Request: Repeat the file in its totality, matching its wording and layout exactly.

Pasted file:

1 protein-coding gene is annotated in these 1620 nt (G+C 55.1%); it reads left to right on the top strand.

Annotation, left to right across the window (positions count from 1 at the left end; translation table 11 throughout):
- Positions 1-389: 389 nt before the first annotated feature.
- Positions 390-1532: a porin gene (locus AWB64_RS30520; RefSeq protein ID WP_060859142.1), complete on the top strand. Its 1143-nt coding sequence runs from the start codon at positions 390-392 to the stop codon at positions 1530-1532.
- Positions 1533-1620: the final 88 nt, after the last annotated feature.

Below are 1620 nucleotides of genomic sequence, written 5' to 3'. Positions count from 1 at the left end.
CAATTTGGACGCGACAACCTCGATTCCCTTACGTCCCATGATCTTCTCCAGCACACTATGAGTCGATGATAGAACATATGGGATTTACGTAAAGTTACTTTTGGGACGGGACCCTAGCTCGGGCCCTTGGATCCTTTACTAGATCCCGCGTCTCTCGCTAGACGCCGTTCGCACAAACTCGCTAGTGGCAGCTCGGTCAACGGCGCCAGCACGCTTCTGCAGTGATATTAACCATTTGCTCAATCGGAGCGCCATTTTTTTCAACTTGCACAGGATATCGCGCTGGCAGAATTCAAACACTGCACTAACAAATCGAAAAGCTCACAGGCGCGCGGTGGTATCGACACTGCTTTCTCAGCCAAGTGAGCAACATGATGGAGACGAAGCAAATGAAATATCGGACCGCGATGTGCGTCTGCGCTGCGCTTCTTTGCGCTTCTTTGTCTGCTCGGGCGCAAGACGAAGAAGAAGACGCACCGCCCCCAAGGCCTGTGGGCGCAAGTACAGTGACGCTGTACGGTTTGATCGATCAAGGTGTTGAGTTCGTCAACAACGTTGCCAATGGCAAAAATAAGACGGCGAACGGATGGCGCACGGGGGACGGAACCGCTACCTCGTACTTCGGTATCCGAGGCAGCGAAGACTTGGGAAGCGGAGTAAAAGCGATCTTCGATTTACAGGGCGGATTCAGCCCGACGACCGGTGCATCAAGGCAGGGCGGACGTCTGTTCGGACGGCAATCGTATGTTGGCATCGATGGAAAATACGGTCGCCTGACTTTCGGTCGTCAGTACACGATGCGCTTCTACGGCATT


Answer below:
1 protein-coding gene is annotated in these 1620 nt (G+C 55.1%); it reads left to right on the top strand.

Annotation, left to right across the window (positions count from 1 at the left end; translation table 11 throughout):
- Positions 1-389: 389 nt before the first annotated feature.
- Positions 390-1532: a porin gene (locus AWB64_RS30520; RefSeq protein ID WP_060859142.1), complete on the top strand. Its 1143-nt coding sequence runs from the start codon at positions 390-392 to the stop codon at positions 1530-1532.
- Positions 1533-1620: the final 88 nt, after the last annotated feature.

Below are 1620 nucleotides of genomic sequence, written 5' to 3'. Positions count from 1 at the left end.
CAATTTGGACGCGACAACCTCGATTCCCTTACGTCCCATGATCTTCTCCAGCACACTATGAGTCGATGATAGAACATATGGGATTTACGTAAAGTTACTTTTGGGACGGGACCCTAGCTCGGGCCCTTGGATCCTTTACTAGATCCCGCGTCTCTCGCTAGACGCCGTTCGCACAAACTCGCTAGTGGCAGCTCGGTCAACGGCGCCAGCACGCTTCTGCAGTGATATTAACCATTTGCTCAATCGGAGCGCCATTTTTTTCAACTTGCACAGGATATCGCGCTGGCAGAATTCAAACACTGCACTAACAAATCGAAAAGCTCACAGGCGCGCGGTGGTATCGACACTGCTTTCTCAGCCAAGTGAGCAACATGATGGAGACGAAGCAAATGAAATATCGGACCGCGATGTGCGTCTGCGCTGCGCTTCTTTGCGCTTCTTTGTCTGCTCGGGCGCAAGACGAAGAAGAAGACGCACCGCCCCCAAGGCCTGTGGGCGCAAGTACAGTGACGCTGTACGGTTTGATCGATCAAGGTGTTGAGTTCGTCAACAACGTTGCCAATGGCAAAAATAAGACGGCGAACGGATGGCGCACGGGGGACGGAACCGCTACCTCGTACTTCGGTATCCGAGGCAGCGAAGACTTGGGAAGCGGAGTAAAAGCGATCTTCGATTTACAGGGCGGATTCAGCCCGACGACCGGTGCATCAAGGCAGGGCGGACGTCTGTTCGGACGGCAATCGTATGTTGGCATCGATGGAAAATACGGTCGCCTGACTTTCGGTCGTCAGTACACGATGCGCTTCTACGGCATT